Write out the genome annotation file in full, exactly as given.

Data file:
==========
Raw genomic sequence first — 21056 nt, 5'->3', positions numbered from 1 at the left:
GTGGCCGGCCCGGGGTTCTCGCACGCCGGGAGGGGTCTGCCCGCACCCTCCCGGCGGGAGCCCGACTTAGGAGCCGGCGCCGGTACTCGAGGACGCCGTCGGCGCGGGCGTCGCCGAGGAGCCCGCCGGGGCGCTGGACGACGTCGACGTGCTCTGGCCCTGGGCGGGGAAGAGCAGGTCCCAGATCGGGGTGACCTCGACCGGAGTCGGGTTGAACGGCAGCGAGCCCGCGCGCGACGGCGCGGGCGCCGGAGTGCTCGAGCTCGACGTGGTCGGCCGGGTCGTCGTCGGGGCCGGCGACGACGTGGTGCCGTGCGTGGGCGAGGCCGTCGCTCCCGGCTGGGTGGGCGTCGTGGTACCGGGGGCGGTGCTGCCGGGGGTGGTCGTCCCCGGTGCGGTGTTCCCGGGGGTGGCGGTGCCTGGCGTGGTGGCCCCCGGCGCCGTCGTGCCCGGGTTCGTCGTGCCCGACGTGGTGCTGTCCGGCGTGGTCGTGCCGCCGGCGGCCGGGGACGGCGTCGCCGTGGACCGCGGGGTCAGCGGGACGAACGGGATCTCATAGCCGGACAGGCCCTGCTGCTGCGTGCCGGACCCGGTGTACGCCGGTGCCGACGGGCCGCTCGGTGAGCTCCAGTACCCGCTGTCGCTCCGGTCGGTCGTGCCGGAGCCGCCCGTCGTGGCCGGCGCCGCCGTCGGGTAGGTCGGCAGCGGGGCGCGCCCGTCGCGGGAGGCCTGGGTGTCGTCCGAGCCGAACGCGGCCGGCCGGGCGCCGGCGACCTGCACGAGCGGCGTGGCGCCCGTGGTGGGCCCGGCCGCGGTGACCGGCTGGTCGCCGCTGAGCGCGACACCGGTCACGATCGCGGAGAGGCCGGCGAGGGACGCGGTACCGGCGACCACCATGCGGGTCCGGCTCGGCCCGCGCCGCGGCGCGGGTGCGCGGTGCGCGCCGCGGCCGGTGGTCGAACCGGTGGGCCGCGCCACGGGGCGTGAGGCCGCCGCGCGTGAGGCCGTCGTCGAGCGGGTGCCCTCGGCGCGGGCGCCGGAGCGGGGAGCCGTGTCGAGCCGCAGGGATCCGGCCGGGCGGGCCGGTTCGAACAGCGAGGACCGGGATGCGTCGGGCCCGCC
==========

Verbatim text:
Raw genomic sequence first — 21056 nt, 5'->3', positions numbered from 1 at the left:
GTGGCCGGCCCGGGGTTCTCGCACGCCGGGAGGGGTCTGCCCGCACCCTCCCGGCGGGAGCCCGACTTAGGAGCCGGCGCCGGTACTCGAGGACGCCGTCGGCGCGGGCGTCGCCGAGGAGCCCGCCGGGGCGCTGGACGACGTCGACGTGCTCTGGCCCTGGGCGGGGAAGAGCAGGTCCCAGATCGGGGTGACCTCGACCGGAGTCGGGTTGAACGGCAGCGAGCCCGCGCGCGACGGCGCGGGCGCCGGAGTGCTCGAGCTCGACGTGGTCGGCCGGGTCGTCGTCGGGGCCGGCGACGACGTGGTGCCGTGCGTGGGCGAGGCCGTCGCTCCCGGCTGGGTGGGCGTCGTGGTACCGGGGGCGGTGCTGCCGGGGGTGGTCGTCCCCGGTGCGGTGTTCCCGGGGGTGGCGGTGCCTGGCGTGGTGGCCCCCGGCGCCGTCGTGCCCGGGTTCGTCGTGCCCGACGTGGTGCTGTCCGGCGTGGTCGTGCCGCCGGCGGCCGGGGACGGCGTCGCCGTGGACCGCGGGGTCAGCGGGACGAACGGGATCTCATAGCCGGACAGGCCCTGCTGCTGCGTGCCGGACCCGGTGTACGCCGGTGCCGACGGGCCGCTCGGTGAGCTCCAGTACCCGCTGTCGCTCCGGTCGGTCGTGCCGGAGCCGCCCGTCGTGGCCGGCGCCGCCGTCGGGTAGGTCGGCAGCGGGGCGCGCCCGTCGCGGGAGGCCTGGGTGTCGTCCGAGCCGAACGCGGCCGGCCGGGCGCCGGCGACCTGCACGAGCGGCGTGGCGCCCGTGGTGGGCCCGGCCGCGGTGACCGGCTGGTCGCCGCTGAGCGCGACACCGGTCACGATCGCGGAGAGGCCGGCGAGGGACGCGGTACCGGCGACCACCATGCGGGTCCGGCTCGGCCCGCGCCGCGGCGCGGGTGCGCGGTGCGCGCCGCGGCCGGTGGTCGAACCGGTGGGCCGCGCCACGGGGCGTGAGGCCGCCGCGCGTGAGGCCGTCGTCGAGCGGGTGCCCTCGGCGCGGGCGCCGGAGCGGGGAGCCGTGTCGAGCCGCAGGGATCCGGCCGGGCGGGCCGGTTCGAACAGCGAGGACCGGGATGCGTCGGGCCCGCC